Over the past few months, I’ve been head-down on learning more about Kubernetes. To help solidify this learning, I thought that it would be a good idea to add some icing on the cake and attempt the CKAD exam.
I am glad to report that as of today, I am a Certified Kubernetes Application Developer.
My study strategy wasn’t really unique, but I’ll describe it below.
Don’t Waste Time
Don’t waste time wondering how long it takes or how much effort it takes to be ready for the exam. If you have a routine, none of that matters. Just show up and you will be prepared before you know it.
Establish a Routine
My goal was to at least spend 1 hour a day most days studying Kubernetes and preparing for the exam. Of course, in the beginning it required more time because the concepts were new to me. I highly suggest using something like the pomodoro technique to force your focus on studying for at least 2 pomodoros a day. That’s 50 minutes total per day. If at the end of the 2 pomodoros you still have questions, dedicate another for discovery/research. I would be strict with the maximum amount of pomodoros per day you want to dedicate to study.
Find out more about the Pomodoro Technique here.
Get Good With Docker
In order to understand how to manage containerized workloads, you’ll want to know what a container is and why it is useful. Containers have been taking the software development industry by storm. Any learning you do here will transfer directly to any software engineering role.
First, understand the basics of Docker by taking the Docker 101 course.
Then, try to “Dockerize” an app that you’ve created. You’ll be creating your own
Dockerfile. It will be best if the app was non-trivial. The app should rely on things like Environment Variables, Command Arguments, and make use of a
.dockerignore file to reduce the size of the image created. Be sure to install specific operating system packages needed for the app to run. For example, if you’re going to be running a node app, ensure the correct version of node is installed.
After you get comfortable with what a
Dockerfile is, create a Dockerhub account and learn how to tag and store your docker images.
Finally, learn about how multi-stage builds can help reduce the size of a docker image and implement it into your own
Learn What Kubernetes Is For
I admit, this is cringy, but this video did help me understand what Kubernetes was for. If you want to go really deep and have a solid foundation, I hightly suggest Microsoft’s 50 days from zero to hero with Kubernetes. I didn’t make it all the way to day 50, but the first 20 days allow you to go pretty deep, and I like how it is all bite-sized information, often times not taking more than an hour each day.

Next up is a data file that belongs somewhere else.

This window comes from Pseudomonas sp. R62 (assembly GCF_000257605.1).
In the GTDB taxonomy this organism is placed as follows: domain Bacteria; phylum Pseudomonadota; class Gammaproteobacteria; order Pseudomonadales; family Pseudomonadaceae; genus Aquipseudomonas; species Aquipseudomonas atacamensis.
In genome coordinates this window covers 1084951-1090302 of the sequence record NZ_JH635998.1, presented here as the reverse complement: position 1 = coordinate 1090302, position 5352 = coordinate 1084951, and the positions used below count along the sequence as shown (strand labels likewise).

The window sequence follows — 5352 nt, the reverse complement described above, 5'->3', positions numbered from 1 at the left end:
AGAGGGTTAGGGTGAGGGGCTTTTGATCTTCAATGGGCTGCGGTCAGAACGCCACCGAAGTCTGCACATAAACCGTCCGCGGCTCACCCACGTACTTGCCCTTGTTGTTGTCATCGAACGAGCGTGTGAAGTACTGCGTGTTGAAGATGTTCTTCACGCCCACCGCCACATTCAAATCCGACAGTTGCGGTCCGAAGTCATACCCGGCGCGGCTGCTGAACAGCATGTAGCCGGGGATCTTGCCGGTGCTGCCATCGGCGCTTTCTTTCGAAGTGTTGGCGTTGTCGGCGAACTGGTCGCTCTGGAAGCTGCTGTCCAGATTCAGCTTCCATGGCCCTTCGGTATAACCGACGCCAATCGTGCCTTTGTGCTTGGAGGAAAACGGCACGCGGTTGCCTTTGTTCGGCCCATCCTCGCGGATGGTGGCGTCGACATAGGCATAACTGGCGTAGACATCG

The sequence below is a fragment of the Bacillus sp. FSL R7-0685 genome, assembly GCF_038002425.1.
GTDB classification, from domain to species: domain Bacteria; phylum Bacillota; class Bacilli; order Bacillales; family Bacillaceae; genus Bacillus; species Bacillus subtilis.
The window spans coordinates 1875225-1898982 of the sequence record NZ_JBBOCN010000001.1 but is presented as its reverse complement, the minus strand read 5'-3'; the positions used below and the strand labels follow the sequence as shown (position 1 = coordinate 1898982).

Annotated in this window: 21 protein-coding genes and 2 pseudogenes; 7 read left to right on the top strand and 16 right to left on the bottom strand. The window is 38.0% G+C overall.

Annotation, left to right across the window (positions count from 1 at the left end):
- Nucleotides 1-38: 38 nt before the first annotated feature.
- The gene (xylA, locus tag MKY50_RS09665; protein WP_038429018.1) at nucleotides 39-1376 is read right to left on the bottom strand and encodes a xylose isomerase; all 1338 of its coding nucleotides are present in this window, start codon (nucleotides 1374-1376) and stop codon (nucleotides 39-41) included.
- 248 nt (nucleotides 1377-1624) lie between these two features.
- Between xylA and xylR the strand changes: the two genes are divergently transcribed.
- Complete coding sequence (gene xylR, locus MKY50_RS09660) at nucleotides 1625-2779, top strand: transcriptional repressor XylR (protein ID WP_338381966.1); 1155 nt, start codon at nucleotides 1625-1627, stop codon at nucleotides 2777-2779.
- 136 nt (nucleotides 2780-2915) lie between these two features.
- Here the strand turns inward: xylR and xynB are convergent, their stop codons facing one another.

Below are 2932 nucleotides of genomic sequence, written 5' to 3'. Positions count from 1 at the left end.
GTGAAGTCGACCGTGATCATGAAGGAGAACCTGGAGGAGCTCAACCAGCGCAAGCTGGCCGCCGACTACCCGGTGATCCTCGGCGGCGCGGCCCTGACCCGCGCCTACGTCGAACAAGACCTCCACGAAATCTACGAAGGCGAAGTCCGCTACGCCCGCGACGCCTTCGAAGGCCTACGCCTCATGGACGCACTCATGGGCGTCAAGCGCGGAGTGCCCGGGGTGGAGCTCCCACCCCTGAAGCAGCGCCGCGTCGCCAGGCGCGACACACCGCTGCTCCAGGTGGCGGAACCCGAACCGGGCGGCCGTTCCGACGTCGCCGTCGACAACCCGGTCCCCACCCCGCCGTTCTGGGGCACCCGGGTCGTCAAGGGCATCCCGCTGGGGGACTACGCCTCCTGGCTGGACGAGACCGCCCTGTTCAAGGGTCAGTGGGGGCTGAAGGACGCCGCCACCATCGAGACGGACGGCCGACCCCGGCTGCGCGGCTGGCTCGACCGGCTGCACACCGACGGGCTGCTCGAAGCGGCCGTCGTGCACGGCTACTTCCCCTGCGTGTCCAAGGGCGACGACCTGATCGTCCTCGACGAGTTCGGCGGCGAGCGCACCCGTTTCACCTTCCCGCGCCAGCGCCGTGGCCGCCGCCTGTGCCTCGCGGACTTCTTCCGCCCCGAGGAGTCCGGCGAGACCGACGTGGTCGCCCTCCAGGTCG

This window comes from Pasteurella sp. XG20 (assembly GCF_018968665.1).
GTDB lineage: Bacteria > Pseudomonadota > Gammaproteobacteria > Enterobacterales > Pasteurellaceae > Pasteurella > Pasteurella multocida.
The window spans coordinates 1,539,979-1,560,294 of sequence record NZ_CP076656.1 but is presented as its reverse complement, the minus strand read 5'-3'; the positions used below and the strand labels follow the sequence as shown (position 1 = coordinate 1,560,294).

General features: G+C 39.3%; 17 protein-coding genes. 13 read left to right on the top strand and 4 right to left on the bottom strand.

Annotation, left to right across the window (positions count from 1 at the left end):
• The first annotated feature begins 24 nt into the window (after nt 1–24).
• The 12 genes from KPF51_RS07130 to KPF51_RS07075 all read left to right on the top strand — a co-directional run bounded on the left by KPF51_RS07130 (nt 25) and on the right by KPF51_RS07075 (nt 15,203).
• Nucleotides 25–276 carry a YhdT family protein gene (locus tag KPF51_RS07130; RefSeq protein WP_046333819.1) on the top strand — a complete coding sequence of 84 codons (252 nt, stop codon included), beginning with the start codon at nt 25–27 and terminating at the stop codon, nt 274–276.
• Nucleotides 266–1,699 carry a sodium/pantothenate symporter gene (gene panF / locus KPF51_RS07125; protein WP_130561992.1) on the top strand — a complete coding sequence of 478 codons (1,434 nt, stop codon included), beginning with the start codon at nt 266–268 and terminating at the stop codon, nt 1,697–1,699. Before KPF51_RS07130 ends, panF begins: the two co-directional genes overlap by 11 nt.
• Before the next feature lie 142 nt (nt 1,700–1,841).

Enroll in Kubernetes Certified Application Developer (CKAD) with Tests
Mumshad Mannambeth’s CKAD course was the reason I passed my exam (97% to be specific). That course was so well put together and it gave you many opportunities to apply what you were learning along the way. Most importantly, it didn’t require that you install anything on your computer – everything was done in their KodeKloud environment, which felt almost exactly like the exam.
You should be comfortable taking and passing ALL of the practice exams in the alloted time.
Learn a bit of VIM to help with text editing. You can start by using VIM bindings in your current text editor if it is not already VIM.
Using VS Code? Install Here
Next, start using VIM in the practice exams and build up speed.
Finally, Enroll in CKAD
With your enrollment, you get to schedule your exam on the day you’d like. You also get 2 tries. On exam day, you’ll need a webcam, a specific chrome extension installed, and maintain a quiet, clear working environment while taking the test. The exam is given through the browser and you are allowed to have one other tab open to browse the Kubernetes documentation.
All of this is communicated well in advance.
Save all of the yaml manifests for each resource type to your bookmarks. This will reduce the need to search the Kubernetes documentation. Every second counts.
What it feels like
It feels almost exactly the same as the practice tests you take in the CKAD course. You only get 2 hours to complete the exam. You will feel rushed, but that’s ok.
Each question has a weight, which means if you see a question requiring multiple steps to complete, move on to a heavier question and answer that one first. You can come back to questions you flag. You will also get partial credit for answering portions of a question.
You will get your grade 36 hours later. Yea, waiting for that score is not fun. You will feel like you didn’t do well, but you probably did just fine!
Hopfully this helps you in some way to become a Certified Kubernetes Application Developer. I can’t praise Mannambeth’s CKAD course enough. It took me about 3 months of study to feel confident taking the exam. Your mileage will vary.